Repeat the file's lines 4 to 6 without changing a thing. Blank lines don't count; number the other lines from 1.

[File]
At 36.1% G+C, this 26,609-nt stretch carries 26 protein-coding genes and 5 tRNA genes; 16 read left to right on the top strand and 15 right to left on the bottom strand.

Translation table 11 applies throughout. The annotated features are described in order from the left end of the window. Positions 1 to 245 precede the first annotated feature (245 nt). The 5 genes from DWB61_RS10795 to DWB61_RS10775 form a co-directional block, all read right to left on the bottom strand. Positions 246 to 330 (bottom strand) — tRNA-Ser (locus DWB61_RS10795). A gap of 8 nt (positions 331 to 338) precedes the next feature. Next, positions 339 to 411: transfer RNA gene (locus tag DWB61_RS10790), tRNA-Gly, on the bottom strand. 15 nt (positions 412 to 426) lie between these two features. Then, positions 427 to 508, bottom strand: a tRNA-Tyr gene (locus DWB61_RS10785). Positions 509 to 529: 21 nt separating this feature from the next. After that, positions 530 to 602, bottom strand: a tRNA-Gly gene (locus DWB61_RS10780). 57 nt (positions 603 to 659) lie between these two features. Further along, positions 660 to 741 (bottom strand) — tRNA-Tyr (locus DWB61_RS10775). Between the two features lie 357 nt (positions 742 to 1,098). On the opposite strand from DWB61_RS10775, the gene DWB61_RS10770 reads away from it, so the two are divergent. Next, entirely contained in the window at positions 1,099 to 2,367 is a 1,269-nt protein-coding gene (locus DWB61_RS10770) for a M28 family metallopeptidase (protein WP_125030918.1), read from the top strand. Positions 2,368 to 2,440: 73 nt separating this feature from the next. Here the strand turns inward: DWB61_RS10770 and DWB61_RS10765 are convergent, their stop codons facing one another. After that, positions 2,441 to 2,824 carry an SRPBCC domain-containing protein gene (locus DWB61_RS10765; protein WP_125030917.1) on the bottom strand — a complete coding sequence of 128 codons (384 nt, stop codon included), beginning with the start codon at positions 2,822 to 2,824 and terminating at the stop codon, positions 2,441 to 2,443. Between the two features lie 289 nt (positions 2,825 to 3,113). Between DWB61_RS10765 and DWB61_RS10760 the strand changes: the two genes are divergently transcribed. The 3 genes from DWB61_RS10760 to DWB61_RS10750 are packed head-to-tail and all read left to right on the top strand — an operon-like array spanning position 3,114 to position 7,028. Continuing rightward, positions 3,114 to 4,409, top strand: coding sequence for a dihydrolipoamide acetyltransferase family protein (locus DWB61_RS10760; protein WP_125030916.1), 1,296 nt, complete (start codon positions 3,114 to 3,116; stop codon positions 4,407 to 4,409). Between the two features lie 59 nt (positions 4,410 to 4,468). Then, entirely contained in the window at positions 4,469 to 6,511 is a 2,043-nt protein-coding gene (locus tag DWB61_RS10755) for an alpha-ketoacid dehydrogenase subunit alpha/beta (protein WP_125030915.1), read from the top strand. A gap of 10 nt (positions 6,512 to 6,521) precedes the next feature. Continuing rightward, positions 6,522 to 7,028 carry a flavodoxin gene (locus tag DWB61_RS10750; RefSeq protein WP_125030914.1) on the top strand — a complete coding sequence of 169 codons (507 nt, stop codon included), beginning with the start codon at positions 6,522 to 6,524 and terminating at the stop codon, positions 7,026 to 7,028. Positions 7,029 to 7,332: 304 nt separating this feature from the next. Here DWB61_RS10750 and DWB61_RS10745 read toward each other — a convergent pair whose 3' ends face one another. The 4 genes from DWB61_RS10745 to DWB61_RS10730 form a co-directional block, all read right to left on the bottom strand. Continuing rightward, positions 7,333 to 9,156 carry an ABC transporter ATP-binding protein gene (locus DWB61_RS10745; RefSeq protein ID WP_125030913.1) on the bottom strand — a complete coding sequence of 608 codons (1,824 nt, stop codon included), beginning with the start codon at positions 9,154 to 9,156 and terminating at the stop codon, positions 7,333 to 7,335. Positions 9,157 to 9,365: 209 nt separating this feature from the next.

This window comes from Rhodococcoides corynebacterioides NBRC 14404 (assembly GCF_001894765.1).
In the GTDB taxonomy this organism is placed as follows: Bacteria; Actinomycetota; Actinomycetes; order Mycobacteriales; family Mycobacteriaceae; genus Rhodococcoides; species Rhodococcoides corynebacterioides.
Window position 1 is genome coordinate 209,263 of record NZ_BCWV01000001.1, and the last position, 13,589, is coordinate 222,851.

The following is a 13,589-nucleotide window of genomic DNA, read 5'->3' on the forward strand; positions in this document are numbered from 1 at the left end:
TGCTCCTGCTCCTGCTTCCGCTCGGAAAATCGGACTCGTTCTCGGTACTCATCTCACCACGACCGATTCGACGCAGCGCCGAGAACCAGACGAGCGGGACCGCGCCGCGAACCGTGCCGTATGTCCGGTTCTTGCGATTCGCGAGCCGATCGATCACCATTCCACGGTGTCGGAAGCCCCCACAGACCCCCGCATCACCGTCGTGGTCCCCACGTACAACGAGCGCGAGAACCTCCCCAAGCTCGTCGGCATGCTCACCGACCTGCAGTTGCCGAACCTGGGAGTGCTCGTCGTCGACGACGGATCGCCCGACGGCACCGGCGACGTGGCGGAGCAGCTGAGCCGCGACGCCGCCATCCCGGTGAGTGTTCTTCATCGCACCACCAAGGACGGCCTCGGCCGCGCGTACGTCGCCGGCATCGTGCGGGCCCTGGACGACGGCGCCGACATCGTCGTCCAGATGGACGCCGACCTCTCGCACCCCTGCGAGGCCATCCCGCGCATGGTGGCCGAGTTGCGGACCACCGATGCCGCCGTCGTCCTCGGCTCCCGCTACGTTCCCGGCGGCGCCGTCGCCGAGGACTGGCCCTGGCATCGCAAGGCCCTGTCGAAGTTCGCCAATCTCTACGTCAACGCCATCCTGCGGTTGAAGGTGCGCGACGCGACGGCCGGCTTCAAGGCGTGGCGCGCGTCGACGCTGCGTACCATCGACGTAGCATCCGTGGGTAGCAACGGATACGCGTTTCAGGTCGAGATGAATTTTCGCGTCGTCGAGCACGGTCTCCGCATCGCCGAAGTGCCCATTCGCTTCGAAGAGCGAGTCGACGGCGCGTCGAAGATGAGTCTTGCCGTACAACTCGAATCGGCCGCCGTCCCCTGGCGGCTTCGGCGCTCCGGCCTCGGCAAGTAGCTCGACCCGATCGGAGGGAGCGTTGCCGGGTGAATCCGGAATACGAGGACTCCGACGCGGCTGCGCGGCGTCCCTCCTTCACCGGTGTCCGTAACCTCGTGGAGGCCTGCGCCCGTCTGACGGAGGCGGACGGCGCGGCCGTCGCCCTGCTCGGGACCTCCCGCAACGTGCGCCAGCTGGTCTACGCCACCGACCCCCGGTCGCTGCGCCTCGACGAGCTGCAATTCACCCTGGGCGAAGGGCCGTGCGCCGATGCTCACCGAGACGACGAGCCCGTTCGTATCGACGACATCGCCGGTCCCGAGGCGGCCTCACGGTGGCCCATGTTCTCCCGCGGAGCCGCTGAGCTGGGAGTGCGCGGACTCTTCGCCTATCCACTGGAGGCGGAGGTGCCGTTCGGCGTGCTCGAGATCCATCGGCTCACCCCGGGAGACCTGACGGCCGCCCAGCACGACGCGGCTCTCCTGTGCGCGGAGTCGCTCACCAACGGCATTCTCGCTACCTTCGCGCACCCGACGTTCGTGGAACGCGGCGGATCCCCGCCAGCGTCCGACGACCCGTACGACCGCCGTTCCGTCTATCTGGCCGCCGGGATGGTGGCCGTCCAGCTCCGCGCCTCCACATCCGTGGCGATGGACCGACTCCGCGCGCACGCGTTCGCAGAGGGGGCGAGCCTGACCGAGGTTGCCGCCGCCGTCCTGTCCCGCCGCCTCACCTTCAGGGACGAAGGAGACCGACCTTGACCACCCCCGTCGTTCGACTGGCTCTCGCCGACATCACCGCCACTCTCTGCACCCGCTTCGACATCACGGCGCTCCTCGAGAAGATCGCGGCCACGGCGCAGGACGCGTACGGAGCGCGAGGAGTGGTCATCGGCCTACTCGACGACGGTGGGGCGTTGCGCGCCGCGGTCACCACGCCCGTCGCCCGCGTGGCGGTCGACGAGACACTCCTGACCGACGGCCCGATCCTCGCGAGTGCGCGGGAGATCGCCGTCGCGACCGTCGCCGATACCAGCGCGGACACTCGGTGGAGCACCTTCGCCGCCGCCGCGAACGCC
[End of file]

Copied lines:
In the GTDB taxonomy this organism is placed as follows: Bacteria; Actinomycetota; Actinomycetes; order Mycobacteriales; family Mycobacteriaceae; genus Rhodococcoides; species Rhodococcoides corynebacterioides.
Window position 1 is genome coordinate 209,263 of record NZ_BCWV01000001.1, and the last position, 13,589, is coordinate 222,851.

The following is a 13,589-nucleotide window of genomic DNA, read 5'->3' on the forward strand; positions in this document are numbered from 1 at the left end: